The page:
Since general x-rays were used, radiologists had to evaluate the scans performed differently than any other x-rays. They took x-rays of the thoracic and lumbar spine and used those images to detect any visible changes in the density of the patient’s bone. Due to these images not being as accurate as the scans used today, the disease was not diagnosed till later. Osteoporosis was normally diagnosed after a fracture was detected or suspected. The most common areas scanned during a bone densitometry are the hips and lumbar spine. The hips and lumbar spine are also known as the “gold standard” due to them withholding most of the body’s weight and enduring the most stress. When the lumbar spine is scanned, the scanning is done on L1-L5 but only L1-L4 is analyzed. The positioning and centering for both of the exams are similar to those in general x-ray. For the l-spine, the patient is supine with no pelvic rotation and the legs are elevated and at a 60-90 degrees angle from the trunk of the body.

For the hips, the patient is supine with their legs extended and rotated 15-20 degrees internally. The hip used for the exam is determined by if the patient has had a previous hip fracture. Each bone densitometry machine may vary depending the manufacturer who made the machine. Most machines have a flat table with an arm suspended over it . Due to each machine being different, a patient must have their scans performed on the same machine in order to get accurate results  Patients may have to have a bone density scan done more than once depending on their results. The scans will be done every few years, which will be determined by the results. Since the patient will more than likely have to have more than one scan, the positioning of the patient is key.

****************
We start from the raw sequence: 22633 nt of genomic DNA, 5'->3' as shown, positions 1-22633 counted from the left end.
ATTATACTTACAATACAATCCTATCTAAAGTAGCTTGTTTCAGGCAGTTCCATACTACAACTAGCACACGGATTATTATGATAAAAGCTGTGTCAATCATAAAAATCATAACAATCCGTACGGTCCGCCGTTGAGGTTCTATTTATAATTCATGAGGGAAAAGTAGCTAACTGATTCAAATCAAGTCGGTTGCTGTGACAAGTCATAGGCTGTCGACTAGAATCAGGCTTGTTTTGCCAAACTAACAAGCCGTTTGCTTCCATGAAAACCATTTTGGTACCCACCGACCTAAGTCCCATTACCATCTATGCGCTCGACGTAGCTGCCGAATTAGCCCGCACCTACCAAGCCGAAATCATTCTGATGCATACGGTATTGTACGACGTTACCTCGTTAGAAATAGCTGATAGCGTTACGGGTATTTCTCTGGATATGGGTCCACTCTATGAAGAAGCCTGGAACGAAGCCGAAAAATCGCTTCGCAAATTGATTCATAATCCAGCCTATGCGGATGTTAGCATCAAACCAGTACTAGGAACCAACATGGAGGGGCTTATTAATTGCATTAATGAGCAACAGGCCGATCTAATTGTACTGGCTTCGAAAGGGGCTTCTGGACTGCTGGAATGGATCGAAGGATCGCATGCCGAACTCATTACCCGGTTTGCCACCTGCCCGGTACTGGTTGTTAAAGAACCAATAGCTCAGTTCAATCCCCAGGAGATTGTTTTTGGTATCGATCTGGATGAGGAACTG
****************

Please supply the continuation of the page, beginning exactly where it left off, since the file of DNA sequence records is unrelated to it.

Every imaging modality has their own indications and contraindications. The indications for a bone density scan are also the risk factors for osteoporosis. These include being female, increased age, an estrogen deficiency, Caucasian, low body weight, family history, smoking, and any previous adult fractures. Certain diseases may also be risk factors for osteoporosis. Some of these include diabetes, rheumatoid arthritis, and some gastrointestinal conditions. Individuals should have a bone density scan performed if they are a post-menopausal woman who is not taking estrogen, smoker, have a previous hip fracture or evidence of a vertebral fracture, osteoporosis runs in their family, or are taking certain medications. These medications include steroids, and any thyroid or anti-seizure medication. Individuals should also have this scan done if they have one of the following diseases: type 1 diabetes, liver or kidney disease, or hyperthyroidism.